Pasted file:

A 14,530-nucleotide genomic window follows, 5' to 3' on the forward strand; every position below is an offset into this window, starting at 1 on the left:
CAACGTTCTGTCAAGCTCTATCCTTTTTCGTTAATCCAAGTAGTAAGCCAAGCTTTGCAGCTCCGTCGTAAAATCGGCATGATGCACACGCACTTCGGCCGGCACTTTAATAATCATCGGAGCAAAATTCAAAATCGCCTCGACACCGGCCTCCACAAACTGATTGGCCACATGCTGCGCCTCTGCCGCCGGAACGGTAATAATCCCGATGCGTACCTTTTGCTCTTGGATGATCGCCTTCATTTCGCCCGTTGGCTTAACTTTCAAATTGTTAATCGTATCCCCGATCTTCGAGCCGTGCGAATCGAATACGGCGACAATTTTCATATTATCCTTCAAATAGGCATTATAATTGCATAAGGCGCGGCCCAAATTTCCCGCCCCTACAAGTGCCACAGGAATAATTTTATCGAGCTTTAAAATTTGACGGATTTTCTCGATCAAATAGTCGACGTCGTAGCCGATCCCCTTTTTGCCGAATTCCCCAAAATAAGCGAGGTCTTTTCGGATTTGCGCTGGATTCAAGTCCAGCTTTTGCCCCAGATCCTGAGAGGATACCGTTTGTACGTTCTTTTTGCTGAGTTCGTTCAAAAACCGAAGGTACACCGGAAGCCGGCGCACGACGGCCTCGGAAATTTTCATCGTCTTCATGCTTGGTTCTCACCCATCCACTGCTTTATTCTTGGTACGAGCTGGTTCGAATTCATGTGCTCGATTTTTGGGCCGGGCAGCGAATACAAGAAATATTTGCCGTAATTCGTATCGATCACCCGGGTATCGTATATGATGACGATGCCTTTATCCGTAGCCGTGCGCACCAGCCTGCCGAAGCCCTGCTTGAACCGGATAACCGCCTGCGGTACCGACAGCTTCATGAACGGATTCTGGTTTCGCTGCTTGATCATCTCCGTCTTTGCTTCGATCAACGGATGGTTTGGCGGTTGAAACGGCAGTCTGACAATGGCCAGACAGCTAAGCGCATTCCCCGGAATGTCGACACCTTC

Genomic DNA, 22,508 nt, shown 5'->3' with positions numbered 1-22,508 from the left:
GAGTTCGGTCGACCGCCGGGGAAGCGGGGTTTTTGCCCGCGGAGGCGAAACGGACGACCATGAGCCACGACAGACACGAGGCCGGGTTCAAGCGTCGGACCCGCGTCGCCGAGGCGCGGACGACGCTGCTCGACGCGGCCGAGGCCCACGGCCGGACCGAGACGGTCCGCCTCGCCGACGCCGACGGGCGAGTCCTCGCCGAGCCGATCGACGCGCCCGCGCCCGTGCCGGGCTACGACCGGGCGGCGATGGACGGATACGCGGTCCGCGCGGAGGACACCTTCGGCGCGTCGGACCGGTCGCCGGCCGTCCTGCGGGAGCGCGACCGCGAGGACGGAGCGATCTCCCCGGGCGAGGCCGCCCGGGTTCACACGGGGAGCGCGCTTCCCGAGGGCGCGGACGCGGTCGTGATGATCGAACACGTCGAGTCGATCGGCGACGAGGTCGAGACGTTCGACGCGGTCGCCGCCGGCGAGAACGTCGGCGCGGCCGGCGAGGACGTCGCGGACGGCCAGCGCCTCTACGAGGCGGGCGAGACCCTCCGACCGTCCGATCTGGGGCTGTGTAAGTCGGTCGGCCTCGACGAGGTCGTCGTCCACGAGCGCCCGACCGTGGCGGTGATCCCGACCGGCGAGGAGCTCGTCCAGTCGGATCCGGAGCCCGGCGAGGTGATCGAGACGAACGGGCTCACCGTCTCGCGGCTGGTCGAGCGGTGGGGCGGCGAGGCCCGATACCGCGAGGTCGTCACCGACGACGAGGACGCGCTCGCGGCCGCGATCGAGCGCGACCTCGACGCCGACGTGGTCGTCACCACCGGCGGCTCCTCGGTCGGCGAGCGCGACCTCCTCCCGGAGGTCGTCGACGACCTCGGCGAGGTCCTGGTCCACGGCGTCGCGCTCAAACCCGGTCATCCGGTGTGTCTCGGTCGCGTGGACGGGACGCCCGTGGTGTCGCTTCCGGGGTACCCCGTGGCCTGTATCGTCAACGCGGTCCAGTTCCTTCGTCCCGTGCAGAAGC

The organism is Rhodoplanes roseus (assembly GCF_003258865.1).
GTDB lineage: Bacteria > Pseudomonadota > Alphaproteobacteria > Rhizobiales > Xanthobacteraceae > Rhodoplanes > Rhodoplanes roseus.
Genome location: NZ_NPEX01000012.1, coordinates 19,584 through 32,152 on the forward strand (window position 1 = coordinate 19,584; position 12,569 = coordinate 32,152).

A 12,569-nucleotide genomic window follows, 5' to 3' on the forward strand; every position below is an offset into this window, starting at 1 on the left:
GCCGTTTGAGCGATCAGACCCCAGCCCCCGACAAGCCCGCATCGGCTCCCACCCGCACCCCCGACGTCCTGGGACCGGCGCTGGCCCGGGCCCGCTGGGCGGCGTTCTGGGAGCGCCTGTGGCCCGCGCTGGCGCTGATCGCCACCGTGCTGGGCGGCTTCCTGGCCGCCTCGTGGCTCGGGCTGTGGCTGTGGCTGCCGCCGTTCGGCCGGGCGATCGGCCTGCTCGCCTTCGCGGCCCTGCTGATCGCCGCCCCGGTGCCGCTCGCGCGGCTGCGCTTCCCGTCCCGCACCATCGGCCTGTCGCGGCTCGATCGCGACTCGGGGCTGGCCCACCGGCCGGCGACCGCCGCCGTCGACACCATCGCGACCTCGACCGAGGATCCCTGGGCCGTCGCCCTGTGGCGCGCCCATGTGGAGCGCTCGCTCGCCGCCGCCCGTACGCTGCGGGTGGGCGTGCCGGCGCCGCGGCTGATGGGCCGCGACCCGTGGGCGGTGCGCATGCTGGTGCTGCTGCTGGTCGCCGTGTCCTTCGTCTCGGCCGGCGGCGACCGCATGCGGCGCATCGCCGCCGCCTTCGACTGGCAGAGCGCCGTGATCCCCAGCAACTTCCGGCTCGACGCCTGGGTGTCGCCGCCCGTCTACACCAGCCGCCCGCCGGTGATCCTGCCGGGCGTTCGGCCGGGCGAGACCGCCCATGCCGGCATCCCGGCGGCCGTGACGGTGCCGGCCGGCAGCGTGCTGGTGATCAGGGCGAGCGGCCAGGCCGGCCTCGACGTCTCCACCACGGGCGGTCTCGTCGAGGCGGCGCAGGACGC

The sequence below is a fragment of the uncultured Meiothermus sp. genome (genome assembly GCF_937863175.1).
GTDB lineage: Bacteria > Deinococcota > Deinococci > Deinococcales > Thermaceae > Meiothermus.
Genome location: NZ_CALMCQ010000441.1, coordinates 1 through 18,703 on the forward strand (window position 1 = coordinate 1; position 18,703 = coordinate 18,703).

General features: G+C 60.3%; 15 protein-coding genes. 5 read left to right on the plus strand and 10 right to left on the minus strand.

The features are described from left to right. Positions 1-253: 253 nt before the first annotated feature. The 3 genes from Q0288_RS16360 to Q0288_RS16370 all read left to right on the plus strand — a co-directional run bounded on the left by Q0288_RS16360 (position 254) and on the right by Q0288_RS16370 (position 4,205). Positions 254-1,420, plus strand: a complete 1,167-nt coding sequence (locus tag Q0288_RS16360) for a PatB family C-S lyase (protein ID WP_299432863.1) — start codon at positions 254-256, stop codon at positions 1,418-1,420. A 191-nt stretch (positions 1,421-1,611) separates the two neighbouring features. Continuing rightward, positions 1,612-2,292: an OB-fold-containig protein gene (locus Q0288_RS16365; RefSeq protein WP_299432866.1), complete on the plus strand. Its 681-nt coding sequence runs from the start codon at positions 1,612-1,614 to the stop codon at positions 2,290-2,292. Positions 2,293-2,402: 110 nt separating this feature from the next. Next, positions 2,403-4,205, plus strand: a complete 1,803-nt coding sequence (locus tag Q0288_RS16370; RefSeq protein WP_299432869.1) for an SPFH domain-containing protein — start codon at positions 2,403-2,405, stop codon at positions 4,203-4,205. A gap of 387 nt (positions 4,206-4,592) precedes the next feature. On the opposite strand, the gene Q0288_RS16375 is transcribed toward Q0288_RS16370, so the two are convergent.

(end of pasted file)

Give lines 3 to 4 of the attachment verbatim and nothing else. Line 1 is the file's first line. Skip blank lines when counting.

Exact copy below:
Genomic DNA, 22,508 nt, shown 5'->3' with positions numbered 1-22,508 from the left:
GAGTTCGGTCGACCGCCGGGGAAGCGGGGTTTTTGCCCGCGGAGGCGAAACGGACGACCATGAGCCACGACAGACACGAGGCCGGGTTCAAGCGTCGGACCCGCGTCGCCGAGGCGCGGACGACGCTGCTCGACGCGGCCGAGGCCCACGGCCGGACCGAGACGGTCCGCCTCGCCGACGCCGACGGGCGAGTCCTCGCCGAGCCGATCGACGCGCCCGCGCCCGTGCCGGGCTACGACCGGGCGGCGATGGACGGATACGCGGTCCGCGCGGAGGACACCTTCGGCGCGTCGGACCGGTCGCCGGCCGTCCTGCGGGAGCGCGACCGCGAGGACGGAGCGATCTCCCCGGGCGAGGCCGCCCGGGTTCACACGGGGAGCGCGCTTCCCGAGGGCGCGGACGCGGTCGTGATGATCGAACACGTCGAGTCGATCGGCGACGAGGTCGAGACGTTCGACGCGGTCGCCGCCGGCGAGAACGTCGGCGCGGCCGGCGAGGACGTCGCGGACGGCCAGCGCCTCTACGAGGCGGGCGAGACCCTCCGACCGTCCGATCTGGGGCTGTGTAAGTCGGTCGGCCTCGACGAGGTCGTCGTCCACGAGCGCCCGACCGTGGCGGTGATCCCGACCGGCGAGGAGCTCGTCCAGTCGGATCCGGAGCCCGGCGAGGTGATCGAGACGAACGGGCTCACCGTCTCGCGGCTGGTCGAGCGGTGGGGCGGCGAGGCCCGATACCGCGAGGTCGTCACCGACGACGAGGACGCGCTCGCGGCCGCGATCGAGCGCGACCTCGACGCCGACGTGGTCGTCACCACCGGCGGCTCCTCGGTCGGCGAGCGCGACCTCCTCCCGGAGGTCGTCGACGACCTCGGCGAGGTCCTGGTCCACGGCGTCGCGCTCAAACCCGGTCATCCGGTGTGTCTCGGTCGCGTGGACGGGACGCCCGTGGTGTCGCTTCCGGGGTACCCCGTGGCCTGTATCGTCAACGCGGTCCAGTTCCTTCGTCCCGTGCAGAAGC